Association between physical function and long-term care in community-dwelling older and oldest people: The SONIC study

Werayuth Srithumsuk, Mai Kabayama, Kayo Godai, Nonglak Klinpudtan, Ken Sugimoto, Hiroshi Akasaka, Yoichi Takami, Yasushi Takeya, Koichi Yamamoto, Saori Yasumoto, Yasuyuki Gondo, Yasumichi Arai, Yukie Masui, Tatsuro Ishizaki, Hiroshi Shimokata, Hiromi Rakugi, Kei Kamide

Research output: Contribution to journalArticle

Abstract

Background: Preventing the need for long-term care (LTC) by identifying physical function risk factors are important to decrease the LTC burden. The objective of this study was to investigate whether grip strength and/or walking speed, which are components of the frailty definition, are associated with LTC in community-dwelling older and oldest people. Methods: The participants were 1098 community-dwelling older and oldest people who had not received LTC at the baseline. The endpoint was receiving LTC after the baseline survey. The independent variables were grip strength and walking speed, and participants were divided into two groups based on these variables. The confounding factors were age, sex, the Japanese version of the Montreal Cognitive Assessment (MoCA-J), hypertension, diabetes mellitus, stroke, joint diseases, living alone, body mass index, and serum albumin. We calculated the hazard ratio of receiving LTC using the Cox proportional hazard model. Results: Among the 1098 participants, 107 (9.7%) newly received LTC during the follow-up. Regarding the physical function, only slow walking speed was significantly correlated with LTC after adjusting for all confounding factors except the MoCA-J score (HR = 1.74, 95% CI = 1.10-2.75, P =.018). However, slow walking speed was still a risk factor for LTC after adjusting for the MoCA-J score and other confounding factors (HR = 1.64, 95% CI = 1.03-2.60, P =.037). Conclusions: The findings from this study may contribute to a better understanding of slow walking speed as a factor related to LTC, which might be a criterion for disability prevention and could serve as an outcome measure for physical function in older people.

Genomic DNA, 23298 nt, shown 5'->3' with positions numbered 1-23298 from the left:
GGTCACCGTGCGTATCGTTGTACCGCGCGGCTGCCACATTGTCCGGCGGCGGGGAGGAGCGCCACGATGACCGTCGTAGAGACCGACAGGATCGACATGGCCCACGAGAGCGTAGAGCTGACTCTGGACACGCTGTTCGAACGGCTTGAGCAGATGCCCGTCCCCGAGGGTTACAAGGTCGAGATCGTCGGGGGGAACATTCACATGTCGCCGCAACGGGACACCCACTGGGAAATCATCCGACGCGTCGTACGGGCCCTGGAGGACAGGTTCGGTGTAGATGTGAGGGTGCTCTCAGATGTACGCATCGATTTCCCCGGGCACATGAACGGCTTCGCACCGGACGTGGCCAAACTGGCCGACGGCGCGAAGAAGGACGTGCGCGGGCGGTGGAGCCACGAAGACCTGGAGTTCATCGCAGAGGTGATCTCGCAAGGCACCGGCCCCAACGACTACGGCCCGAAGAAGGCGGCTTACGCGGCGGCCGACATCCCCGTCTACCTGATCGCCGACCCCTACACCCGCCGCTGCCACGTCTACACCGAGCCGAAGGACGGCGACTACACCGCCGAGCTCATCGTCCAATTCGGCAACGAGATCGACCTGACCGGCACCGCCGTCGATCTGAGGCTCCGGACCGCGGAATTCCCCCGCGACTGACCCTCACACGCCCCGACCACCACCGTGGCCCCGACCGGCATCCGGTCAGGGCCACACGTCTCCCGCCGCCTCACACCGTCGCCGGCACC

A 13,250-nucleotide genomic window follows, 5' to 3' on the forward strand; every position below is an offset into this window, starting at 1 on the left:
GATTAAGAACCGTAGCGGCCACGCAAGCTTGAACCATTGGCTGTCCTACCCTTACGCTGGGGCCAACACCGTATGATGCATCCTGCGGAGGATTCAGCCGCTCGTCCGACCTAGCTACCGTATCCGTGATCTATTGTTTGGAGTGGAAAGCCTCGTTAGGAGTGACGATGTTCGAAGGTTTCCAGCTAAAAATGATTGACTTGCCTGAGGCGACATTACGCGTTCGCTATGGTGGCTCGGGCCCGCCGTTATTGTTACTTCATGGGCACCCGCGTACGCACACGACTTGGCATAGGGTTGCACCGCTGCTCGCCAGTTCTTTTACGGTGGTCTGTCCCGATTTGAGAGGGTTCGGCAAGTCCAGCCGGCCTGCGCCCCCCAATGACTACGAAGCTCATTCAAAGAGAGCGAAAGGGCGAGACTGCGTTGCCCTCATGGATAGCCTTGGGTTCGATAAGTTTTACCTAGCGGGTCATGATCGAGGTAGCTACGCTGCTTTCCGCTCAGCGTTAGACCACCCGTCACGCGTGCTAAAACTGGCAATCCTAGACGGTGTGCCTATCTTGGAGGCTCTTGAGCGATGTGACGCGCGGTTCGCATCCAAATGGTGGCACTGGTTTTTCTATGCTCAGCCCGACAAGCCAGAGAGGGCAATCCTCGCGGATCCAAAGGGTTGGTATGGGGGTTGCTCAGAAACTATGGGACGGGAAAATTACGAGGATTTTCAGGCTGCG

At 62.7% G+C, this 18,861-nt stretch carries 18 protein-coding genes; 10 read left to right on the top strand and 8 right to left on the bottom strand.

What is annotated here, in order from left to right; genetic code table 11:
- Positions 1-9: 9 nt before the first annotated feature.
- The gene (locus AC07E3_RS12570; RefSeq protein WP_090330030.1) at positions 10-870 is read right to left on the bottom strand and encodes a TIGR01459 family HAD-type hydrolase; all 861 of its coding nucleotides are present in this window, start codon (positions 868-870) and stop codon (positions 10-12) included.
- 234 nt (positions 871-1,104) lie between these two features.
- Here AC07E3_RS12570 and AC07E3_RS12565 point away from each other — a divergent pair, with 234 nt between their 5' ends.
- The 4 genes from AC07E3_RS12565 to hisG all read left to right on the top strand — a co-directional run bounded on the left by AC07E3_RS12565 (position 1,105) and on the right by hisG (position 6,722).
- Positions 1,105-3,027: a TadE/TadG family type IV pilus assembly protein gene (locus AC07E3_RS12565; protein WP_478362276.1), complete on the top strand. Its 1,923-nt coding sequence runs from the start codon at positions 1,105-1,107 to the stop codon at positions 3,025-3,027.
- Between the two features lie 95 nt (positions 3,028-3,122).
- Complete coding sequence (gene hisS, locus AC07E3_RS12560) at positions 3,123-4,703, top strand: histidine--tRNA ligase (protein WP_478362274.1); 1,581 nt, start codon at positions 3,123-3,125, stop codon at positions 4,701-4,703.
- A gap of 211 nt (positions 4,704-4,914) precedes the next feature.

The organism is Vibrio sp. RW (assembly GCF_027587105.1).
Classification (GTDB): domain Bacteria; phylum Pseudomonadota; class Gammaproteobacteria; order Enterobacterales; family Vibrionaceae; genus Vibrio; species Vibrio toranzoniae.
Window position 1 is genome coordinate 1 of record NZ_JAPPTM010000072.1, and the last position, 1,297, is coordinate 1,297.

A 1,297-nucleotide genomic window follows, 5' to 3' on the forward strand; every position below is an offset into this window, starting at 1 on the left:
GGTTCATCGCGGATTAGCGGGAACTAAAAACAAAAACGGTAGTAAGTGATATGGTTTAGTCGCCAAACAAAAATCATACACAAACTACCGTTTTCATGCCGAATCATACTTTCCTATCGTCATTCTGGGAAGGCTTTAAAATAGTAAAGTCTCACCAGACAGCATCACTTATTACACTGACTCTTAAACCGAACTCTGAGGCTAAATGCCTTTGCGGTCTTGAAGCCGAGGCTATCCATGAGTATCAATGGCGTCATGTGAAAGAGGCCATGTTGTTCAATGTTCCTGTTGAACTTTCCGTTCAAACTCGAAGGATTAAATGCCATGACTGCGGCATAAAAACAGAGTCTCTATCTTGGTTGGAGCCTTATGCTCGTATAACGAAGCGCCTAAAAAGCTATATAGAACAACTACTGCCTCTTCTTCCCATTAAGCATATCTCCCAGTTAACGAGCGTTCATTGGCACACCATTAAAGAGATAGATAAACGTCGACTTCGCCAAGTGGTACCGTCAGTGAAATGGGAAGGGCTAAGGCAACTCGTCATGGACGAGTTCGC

Original languageEnglish
Article number46
JournalEnvironmental Health and Preventive Medicine
Volume25
Issue number1
DOIs
Publication statusPublished - 2020 Sep 1

Keywords

  • Frailty
  • Grip strength
  • Long-term care
  • Older people
  • Walking speed

ASJC Scopus subject areas

  • Public Health, Environmental and Occupational Health

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